Virus production and life strategies in aquatic sediments
Limnol. Oceanogr., 49(2), 2004, 459-470 | DOI: 10.4319/lo.2004.49.2.0459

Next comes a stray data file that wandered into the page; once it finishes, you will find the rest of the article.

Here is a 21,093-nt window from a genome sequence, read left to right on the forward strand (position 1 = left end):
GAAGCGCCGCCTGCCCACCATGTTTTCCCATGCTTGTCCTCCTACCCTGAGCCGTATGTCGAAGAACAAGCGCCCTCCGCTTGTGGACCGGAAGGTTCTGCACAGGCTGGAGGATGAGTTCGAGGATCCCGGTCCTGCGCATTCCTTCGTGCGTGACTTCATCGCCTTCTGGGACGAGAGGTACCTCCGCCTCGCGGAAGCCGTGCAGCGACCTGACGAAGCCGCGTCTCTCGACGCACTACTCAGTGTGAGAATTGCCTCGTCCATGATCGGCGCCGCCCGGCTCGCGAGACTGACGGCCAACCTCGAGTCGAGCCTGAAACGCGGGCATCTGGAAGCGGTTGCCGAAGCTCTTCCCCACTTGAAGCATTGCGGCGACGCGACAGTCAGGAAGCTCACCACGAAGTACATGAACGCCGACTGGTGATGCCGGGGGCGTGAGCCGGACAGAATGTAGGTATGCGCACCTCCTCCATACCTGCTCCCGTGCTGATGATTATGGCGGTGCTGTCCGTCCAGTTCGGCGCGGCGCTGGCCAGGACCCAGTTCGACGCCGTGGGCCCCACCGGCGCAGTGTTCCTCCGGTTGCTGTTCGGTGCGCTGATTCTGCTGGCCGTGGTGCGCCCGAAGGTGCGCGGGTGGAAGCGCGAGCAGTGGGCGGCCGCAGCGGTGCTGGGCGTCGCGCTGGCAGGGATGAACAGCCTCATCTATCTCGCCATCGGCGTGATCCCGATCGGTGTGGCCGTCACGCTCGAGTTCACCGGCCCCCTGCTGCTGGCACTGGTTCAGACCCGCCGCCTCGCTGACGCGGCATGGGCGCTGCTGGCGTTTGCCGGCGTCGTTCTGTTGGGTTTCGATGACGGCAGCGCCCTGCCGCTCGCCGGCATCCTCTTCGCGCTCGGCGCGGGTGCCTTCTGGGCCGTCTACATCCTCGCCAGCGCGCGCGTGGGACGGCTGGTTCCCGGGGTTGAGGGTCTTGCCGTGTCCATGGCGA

ABSTRACT: Aquatic sediments host much of the bacterial biomass and biodiversity and play a key role in biogeochemical cycles. However, the potential effect of viral infection remains unknown. We present estimates of virus production in a variety of benthic habitats of the Mediterranean Sea, characterized by different contamination levels and trophic states. Viriobenthos abundance in aquatic sediments ranged 108-109 ml-1 of sediment and was ~20 times higher than virioplankton abundance. Vertical profiles in sediment cores revealed large virus numbers at 1-m depth below the sediment surface. Virus production in both marine and freshwater sediments was 1-2 orders of magnitude higher than typical values reported for virioplankton (0.13-1.60 x 108 virus-like particles ml-1 sediment h-1), which indicates that virus turnover and infection rates can be higher in aquatic sediments than in the water column. Eutrophic and contaminated sediments displayed the highest virus production rates. Virus production was significantly correlated with the abundance of active bacteria and with bacterial cell production. We estimated an average burst size (BS) of 15-18 in marine and freshwater sediments. Viru-mediated bacterial mortality was high (on average, >40% of bacterial production) and increased from surface to deeper sediment levels, down to 100-cm depth. The fraction of bacteria with lysogenic infection (range, 0.0-1.8%) increased in deeper sediment layers (3.3% at 100-cm depth). Our results suggest that high benthic virus production rates can have a significant effect on benthic bacterial dynamics and indicate that virus production should be included in biogeochemical models of aquatic sediments.